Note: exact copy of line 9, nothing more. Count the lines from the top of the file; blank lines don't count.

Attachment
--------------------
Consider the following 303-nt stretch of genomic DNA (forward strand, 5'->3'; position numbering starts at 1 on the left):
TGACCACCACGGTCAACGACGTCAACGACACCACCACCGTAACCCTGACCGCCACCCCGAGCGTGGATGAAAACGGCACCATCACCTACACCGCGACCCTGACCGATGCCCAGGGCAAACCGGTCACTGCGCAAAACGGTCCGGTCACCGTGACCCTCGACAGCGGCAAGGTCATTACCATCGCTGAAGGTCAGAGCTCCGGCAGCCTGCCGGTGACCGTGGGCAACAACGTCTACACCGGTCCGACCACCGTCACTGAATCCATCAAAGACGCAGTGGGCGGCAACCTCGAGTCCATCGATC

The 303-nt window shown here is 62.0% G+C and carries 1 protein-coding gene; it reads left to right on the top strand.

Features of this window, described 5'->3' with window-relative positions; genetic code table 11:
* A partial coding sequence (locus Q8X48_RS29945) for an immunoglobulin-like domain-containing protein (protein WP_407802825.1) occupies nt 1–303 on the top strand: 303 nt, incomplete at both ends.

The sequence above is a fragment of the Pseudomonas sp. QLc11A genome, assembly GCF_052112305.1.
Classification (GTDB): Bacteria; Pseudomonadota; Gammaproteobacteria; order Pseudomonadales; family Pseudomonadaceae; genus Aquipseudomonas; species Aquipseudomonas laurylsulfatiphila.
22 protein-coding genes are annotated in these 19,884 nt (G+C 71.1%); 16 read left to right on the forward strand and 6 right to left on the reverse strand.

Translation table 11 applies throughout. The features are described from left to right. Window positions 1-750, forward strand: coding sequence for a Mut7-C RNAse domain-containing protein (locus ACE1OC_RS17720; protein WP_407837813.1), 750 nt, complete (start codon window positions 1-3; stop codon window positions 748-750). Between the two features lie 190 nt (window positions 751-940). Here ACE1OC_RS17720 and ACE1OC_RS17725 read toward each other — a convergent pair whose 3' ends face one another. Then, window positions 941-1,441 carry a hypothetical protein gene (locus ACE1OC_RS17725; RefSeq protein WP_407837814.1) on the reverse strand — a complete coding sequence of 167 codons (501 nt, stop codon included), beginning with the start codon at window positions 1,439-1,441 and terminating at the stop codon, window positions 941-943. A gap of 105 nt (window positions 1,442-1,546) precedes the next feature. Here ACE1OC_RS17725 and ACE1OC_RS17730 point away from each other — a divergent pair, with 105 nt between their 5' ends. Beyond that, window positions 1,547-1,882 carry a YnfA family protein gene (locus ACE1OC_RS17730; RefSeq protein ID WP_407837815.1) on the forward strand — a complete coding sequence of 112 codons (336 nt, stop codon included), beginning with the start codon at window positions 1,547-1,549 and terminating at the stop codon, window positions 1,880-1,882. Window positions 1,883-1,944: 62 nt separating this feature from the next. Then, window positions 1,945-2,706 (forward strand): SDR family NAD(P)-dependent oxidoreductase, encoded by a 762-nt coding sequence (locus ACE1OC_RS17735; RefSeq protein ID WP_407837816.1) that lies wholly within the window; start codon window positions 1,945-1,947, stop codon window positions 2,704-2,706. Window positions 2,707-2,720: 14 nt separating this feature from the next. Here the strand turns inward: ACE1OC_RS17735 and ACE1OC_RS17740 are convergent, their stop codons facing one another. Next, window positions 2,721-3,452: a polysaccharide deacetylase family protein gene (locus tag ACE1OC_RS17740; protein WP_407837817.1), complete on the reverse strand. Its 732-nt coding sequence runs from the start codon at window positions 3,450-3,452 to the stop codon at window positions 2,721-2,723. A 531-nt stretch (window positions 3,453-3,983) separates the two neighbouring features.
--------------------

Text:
Translation table 11 applies throughout. The features are described from left to right. Window positions 1-750, forward strand: coding sequence for a Mut7-C RNAse domain-containing protein (locus ACE1OC_RS17720; protein WP_407837813.1), 750 nt, complete (start codon window positions 1-3; stop codon window positions 748-750). Between the two features lie 190 nt (window positions 751-940). Here ACE1OC_RS17720 and ACE1OC_RS17725 read toward each other — a convergent pair whose 3' ends face one another. Then, window positions 941-1,441 carry a hypothetical protein gene (locus ACE1OC_RS17725; RefSeq protein WP_407837814.1) on the reverse strand — a complete coding sequence of 167 codons (501 nt, stop codon included), beginning with the start codon at window positions 1,439-1,441 and terminating at the stop codon, window positions 941-943. A gap of 105 nt (window positions 1,442-1,546) precedes the next feature. Here ACE1OC_RS17725 and ACE1OC_RS17730 point away from each other — a divergent pair, with 105 nt between their 5' ends. Beyond that, window positions 1,547-1,882 carry a YnfA family protein gene (locus ACE1OC_RS17730; RefSeq protein ID WP_407837815.1) on the forward strand — a complete coding sequence of 112 codons (336 nt, stop codon included), beginning with the start codon at window positions 1,547-1,549 and terminating at the stop codon, window positions 1,880-1,882. Window positions 1,883-1,944: 62 nt separating this feature from the next. Then, window positions 1,945-2,706 (forward strand): SDR family NAD(P)-dependent oxidoreductase, encoded by a 762-nt coding sequence (locus ACE1OC_RS17735; RefSeq protein ID WP_407837816.1) that lies wholly within the window; start codon window positions 1,945-1,947, stop codon window positions 2,704-2,706. Window positions 2,707-2,720: 14 nt separating this feature from the next. Here the strand turns inward: ACE1OC_RS17735 and ACE1OC_RS17740 are convergent, their stop codons facing one another. Next, window positions 2,721-3,452: a polysaccharide deacetylase family protein gene (locus tag ACE1OC_RS17740; protein WP_407837817.1), complete on the reverse strand. Its 732-nt coding sequence runs from the start codon at window positions 3,450-3,452 to the stop codon at window positions 2,721-2,723. A 531-nt stretch (window positions 3,453-3,983) separates the two neighbouring features.